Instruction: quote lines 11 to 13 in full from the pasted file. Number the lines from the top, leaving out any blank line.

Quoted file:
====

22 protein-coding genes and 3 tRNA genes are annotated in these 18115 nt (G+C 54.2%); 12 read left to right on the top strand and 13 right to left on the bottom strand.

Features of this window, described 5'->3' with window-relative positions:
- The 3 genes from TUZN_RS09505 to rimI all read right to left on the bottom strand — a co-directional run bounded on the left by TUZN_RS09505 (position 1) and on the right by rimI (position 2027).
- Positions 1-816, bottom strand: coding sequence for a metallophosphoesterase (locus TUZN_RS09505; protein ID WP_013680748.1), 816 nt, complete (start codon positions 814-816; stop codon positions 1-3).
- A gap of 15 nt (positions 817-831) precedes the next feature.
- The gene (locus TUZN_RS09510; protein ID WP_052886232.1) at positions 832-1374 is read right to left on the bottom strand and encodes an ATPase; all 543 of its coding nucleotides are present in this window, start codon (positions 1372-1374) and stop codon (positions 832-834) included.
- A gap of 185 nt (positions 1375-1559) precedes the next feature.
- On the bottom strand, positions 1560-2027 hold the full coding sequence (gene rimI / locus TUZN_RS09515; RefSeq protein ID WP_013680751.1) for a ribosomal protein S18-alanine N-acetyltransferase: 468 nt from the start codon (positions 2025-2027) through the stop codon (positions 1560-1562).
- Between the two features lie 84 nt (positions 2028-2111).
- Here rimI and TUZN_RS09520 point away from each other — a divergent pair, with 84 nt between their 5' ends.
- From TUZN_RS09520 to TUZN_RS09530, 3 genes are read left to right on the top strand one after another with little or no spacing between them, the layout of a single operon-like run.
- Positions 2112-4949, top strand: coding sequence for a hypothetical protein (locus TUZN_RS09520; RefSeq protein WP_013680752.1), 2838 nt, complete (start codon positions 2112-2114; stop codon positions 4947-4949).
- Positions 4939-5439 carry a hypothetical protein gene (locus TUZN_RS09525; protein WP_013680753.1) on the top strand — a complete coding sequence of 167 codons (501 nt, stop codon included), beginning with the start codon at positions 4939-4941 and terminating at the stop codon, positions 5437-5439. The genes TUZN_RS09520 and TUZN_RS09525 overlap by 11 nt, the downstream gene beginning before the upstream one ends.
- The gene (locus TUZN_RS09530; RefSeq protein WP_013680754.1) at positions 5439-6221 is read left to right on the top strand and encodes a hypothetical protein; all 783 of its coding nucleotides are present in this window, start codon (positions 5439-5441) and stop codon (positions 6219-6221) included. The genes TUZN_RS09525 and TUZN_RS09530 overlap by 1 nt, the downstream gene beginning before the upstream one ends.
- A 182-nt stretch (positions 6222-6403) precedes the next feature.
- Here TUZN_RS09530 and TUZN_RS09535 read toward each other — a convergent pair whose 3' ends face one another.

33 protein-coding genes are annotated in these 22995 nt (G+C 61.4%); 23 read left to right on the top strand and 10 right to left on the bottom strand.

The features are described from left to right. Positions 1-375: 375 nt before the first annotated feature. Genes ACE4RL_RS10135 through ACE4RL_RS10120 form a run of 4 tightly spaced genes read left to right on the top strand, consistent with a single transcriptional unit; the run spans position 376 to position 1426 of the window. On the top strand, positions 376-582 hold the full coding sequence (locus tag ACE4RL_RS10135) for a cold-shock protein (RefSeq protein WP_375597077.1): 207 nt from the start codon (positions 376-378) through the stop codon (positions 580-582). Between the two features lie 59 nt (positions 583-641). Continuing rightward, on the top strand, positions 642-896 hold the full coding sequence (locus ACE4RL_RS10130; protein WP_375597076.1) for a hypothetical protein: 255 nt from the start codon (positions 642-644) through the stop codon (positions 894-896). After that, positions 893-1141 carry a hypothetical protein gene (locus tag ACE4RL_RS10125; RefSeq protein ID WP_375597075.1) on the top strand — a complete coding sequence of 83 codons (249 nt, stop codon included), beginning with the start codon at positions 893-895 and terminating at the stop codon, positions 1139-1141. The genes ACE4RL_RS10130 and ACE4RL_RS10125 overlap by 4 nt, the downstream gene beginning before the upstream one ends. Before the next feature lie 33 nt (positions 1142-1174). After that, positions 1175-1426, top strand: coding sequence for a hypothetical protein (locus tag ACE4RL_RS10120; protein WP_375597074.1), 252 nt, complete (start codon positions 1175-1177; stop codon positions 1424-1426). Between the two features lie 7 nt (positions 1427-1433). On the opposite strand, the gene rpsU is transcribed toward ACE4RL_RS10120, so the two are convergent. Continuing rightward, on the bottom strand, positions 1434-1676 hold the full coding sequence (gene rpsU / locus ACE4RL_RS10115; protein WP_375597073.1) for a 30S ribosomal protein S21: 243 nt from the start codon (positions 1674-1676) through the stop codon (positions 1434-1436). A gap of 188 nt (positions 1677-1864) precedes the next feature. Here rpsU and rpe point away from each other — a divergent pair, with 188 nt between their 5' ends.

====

- From TUZN_RS09520 to TUZN_RS09530, 3 genes are read left to right on the top strand one after another with little or no spacing between them, the layout of a single operon-like run.
- Positions 2112-4949, top strand: coding sequence for a hypothetical protein (locus TUZN_RS09520; RefSeq protein WP_013680752.1), 2838 nt, complete (start codon positions 2112-2114; stop codon positions 4947-4949).
- Positions 4939-5439 carry a hypothetical protein gene (locus TUZN_RS09525; protein WP_013680753.1) on the top strand — a complete coding sequence of 167 codons (501 nt, stop codon included), beginning with the start codon at positions 4939-4941 and terminating at the stop codon, positions 5437-5439. The genes TUZN_RS09520 and TUZN_RS09525 overlap by 11 nt, the downstream gene beginning before the upstream one ends.